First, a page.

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I have a Macbook Air, which can get hot when the core i5 inside ramps up (using Turbo Boost). I thought I'd make a geektool script to show me what speed the processor is currently at, and put it on my desktop. Unfortunately, it isn't as easy as finding the same information on my android phone.

Does anyone know a way to find the current processor speed through the shell (whether OSX specific or Unix/BSD, it may work here).

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  • Actually there's no readymade CLI program available, but you can use an Intel API or measure the thermal throttling itself. See this similar apple stackexchange question: apple.stackexchange.com/questions/328965/… Aug 22 '20 at 8:29
  • sudo powermetrics shows the CPU frequency as described as I discovered just now... Aug 22 '20 at 9:12
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You can use sysctl hw.cpufrequency. Its output is in Hz, e.g.:

hw.cpufrequency: 2660000000

hw.cpufrequency_min and hw.cpufrequency_max contain the minimum and maximum values, respectively.

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  • How is it possible to do this any quicker on a mobile phone's command line? This is way more to type with more than 2.5x the number of characters.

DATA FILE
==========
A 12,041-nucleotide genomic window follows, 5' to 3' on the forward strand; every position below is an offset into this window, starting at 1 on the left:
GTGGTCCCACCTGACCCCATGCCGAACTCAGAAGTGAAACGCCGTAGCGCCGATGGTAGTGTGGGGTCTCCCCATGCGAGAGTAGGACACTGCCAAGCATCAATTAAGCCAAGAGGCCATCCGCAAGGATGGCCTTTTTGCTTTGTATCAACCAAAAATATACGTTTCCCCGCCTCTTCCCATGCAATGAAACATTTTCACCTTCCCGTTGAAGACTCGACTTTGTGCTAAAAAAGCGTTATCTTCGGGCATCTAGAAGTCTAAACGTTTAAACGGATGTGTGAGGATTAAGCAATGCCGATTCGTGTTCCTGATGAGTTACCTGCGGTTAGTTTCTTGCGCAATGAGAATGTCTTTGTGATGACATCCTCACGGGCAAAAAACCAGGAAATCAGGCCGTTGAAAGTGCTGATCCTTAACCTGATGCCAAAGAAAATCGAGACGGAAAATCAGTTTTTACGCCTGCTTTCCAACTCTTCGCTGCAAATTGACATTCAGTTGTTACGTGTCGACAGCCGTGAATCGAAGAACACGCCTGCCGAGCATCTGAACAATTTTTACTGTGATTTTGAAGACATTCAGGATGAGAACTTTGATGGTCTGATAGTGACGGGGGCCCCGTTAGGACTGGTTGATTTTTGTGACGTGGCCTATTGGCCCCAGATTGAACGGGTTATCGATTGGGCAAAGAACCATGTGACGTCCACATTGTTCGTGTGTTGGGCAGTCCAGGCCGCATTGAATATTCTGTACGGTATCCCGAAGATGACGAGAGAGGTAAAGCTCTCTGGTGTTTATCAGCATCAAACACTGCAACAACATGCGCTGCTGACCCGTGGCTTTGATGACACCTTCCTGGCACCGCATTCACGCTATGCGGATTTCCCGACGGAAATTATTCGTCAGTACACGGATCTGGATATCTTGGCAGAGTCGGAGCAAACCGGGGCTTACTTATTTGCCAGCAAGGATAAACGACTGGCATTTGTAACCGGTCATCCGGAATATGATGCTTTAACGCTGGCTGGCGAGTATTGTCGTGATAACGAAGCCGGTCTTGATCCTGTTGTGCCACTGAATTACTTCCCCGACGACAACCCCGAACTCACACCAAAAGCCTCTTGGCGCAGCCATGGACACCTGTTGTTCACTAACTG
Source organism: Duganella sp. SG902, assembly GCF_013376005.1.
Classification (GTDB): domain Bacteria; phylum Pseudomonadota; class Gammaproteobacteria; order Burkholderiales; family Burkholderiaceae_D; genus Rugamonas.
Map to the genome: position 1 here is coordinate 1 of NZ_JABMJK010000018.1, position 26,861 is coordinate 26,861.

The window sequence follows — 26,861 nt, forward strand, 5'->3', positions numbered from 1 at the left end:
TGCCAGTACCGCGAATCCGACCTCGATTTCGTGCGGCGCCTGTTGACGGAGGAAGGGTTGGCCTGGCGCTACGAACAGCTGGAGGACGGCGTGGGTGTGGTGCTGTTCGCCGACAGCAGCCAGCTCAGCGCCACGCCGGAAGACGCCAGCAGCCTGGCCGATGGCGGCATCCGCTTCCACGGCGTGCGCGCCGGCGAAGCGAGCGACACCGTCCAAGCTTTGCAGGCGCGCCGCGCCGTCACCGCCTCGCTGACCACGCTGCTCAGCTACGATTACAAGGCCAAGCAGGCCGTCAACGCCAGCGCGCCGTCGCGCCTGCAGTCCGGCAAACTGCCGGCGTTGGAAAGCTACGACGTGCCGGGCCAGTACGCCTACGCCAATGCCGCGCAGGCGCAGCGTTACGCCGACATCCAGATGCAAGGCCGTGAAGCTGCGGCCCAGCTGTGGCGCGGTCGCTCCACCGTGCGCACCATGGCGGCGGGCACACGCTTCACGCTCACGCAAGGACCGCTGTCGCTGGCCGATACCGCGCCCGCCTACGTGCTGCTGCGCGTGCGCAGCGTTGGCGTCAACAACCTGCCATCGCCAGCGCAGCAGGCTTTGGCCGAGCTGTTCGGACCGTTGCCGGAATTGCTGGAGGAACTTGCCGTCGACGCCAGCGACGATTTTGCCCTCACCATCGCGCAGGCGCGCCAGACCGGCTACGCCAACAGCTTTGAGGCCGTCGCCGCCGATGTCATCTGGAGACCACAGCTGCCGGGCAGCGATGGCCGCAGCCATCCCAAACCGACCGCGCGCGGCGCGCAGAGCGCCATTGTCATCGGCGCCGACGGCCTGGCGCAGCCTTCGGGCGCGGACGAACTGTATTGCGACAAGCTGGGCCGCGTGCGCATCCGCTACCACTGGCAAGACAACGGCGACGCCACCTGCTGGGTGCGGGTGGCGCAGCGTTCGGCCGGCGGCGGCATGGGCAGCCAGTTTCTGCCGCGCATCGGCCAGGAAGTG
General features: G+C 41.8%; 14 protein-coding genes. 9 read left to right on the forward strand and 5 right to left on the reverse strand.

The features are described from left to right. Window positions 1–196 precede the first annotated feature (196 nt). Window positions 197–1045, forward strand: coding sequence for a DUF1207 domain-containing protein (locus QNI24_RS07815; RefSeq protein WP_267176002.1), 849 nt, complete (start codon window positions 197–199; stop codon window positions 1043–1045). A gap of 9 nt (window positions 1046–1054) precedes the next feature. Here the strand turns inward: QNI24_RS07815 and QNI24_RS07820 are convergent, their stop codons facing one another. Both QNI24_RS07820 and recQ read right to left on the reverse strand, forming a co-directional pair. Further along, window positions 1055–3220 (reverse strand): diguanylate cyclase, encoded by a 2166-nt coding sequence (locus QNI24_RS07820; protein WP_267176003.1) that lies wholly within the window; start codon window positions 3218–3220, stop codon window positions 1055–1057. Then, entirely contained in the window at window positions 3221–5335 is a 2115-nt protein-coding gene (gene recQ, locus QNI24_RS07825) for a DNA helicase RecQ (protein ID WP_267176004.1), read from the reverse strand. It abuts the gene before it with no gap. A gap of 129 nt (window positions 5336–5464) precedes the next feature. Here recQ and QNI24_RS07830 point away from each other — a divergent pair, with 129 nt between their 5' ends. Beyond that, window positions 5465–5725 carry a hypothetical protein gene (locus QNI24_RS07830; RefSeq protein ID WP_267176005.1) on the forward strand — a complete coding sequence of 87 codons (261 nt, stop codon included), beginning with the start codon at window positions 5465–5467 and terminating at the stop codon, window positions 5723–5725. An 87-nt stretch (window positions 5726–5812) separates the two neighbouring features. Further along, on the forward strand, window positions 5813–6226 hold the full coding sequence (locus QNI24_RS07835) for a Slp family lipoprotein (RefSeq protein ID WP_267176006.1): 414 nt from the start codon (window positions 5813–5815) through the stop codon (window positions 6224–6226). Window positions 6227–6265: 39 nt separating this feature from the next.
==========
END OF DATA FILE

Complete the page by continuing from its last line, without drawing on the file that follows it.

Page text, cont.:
– Daniel Beck
    Jan 10 '12 at 19:19
  • I never said it was quicker--it was easier because I knew where it was.
    – semisight
    Jan 10 '12 at 21:45
  • @sem if that's the only reason it's really not. Maybe for you, specifically, but as you can see, a one-liner can change that pretty quickly. There's no value in that part of your question...
    – Daniel Beck
    Jan 10 '12 at 22:09
  • I mean, technically, there was no value to any part of my question except the question itself. It just feels so wrong to post one line questions... I do see your point. Sorry for the confusion.
    – semisight
    Jan 10 '12 at 23:15
  • 1
    This command only measure the nominal CPU frequency (without boost) and is independent of thermal throttling. See this related question: apple.stackexchange.com/questions/328965/… Aug 22 '20 at 8:30
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sudo powermetrics shows many details on CPU frequency (with a system average and per code). It's an inbuilt system CLI utility:

System Average frequency as fraction of nominal: 119.17% (3098.45 Mhz)
[..]
CPU 0
[..]
CPU Average frequency as fraction of nominal: 119.18% (3098.67 Mhz)

CPU 1
[..]
CPU Average frequency as fraction of nominal: 119.07% (3095.79 Mhz)
[..]
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  • Thanks! The sysctl command doesn't work on the new M1 Macs, but this powermetrics command works perfectly! It was amazing to confirm that my fanless M1 Air throttles way less when compiling an Xcode project than my maxed out i9 Pro when testing both plugged into my 5K LG monitor...which leads to much faster compile times while using a total of 15W!! The i9 throttles all the way down to 1.2GHz while the Air stays at around 2.5GHz on the perf cores and around 2GHz on the low power cores. Incredible! I imagine the M1 13" Pro doesn't even throttle at all given the fan, though I can't test myself.
    – Ben Baron
    Apr 23 at 15:35

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